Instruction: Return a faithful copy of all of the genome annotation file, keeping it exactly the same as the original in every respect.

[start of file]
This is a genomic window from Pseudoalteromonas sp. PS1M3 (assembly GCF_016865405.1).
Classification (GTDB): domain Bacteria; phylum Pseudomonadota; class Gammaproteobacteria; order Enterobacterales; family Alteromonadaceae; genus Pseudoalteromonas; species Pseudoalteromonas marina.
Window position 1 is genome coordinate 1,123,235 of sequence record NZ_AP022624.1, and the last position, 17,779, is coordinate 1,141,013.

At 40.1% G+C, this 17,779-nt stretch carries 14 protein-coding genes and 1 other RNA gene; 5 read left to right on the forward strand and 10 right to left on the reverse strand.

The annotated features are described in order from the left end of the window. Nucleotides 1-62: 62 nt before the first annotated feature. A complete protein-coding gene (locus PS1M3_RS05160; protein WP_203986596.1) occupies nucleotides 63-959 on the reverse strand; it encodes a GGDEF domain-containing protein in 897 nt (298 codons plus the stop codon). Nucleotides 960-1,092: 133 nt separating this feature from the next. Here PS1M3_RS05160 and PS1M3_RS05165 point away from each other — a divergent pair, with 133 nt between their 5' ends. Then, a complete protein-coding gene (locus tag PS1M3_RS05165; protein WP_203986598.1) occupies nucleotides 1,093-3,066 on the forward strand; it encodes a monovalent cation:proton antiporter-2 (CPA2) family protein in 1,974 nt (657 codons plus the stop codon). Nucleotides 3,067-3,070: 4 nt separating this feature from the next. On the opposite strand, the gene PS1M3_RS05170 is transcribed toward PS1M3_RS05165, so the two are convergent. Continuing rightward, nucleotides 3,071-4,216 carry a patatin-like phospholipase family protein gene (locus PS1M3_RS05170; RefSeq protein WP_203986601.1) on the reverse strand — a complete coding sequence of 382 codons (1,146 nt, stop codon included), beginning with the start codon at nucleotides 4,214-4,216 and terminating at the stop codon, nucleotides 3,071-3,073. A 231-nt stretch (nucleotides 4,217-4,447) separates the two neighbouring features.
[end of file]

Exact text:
This is a genomic window from Pseudoalteromonas sp. PS1M3 (assembly GCF_016865405.1).
Classification (GTDB): domain Bacteria; phylum Pseudomonadota; class Gammaproteobacteria; order Enterobacterales; family Alteromonadaceae; genus Pseudoalteromonas; species Pseudoalteromonas marina.
Window position 1 is genome coordinate 1,123,235 of sequence record NZ_AP022624.1, and the last position, 17,779, is coordinate 1,141,013.

At 40.1% G+C, this 17,779-nt stretch carries 14 protein-coding genes and 1 other RNA gene; 5 read left to right on the forward strand and 10 right to left on the reverse strand.

The annotated features are described in order from the left end of the window. Nucleotides 1-62: 62 nt before the first annotated feature. A complete protein-coding gene (locus PS1M3_RS05160; protein WP_203986596.1) occupies nucleotides 63-959 on the reverse strand; it encodes a GGDEF domain-containing protein in 897 nt (298 codons plus the stop codon). Nucleotides 960-1,092: 133 nt separating this feature from the next. Here PS1M3_RS05160 and PS1M3_RS05165 point away from each other — a divergent pair, with 133 nt between their 5' ends. Then, a complete protein-coding gene (locus tag PS1M3_RS05165; protein WP_203986598.1) occupies nucleotides 1,093-3,066 on the forward strand; it encodes a monovalent cation:proton antiporter-2 (CPA2) family protein in 1,974 nt (657 codons plus the stop codon). Nucleotides 3,067-3,070: 4 nt separating this feature from the next. On the opposite strand, the gene PS1M3_RS05170 is transcribed toward PS1M3_RS05165, so the two are convergent. Continuing rightward, nucleotides 3,071-4,216 carry a patatin-like phospholipase family protein gene (locus PS1M3_RS05170; RefSeq protein WP_203986601.1) on the reverse strand — a complete coding sequence of 382 codons (1,146 nt, stop codon included), beginning with the start codon at nucleotides 4,214-4,216 and terminating at the stop codon, nucleotides 3,071-3,073. A 231-nt stretch (nucleotides 4,217-4,447) separates the two neighbouring features.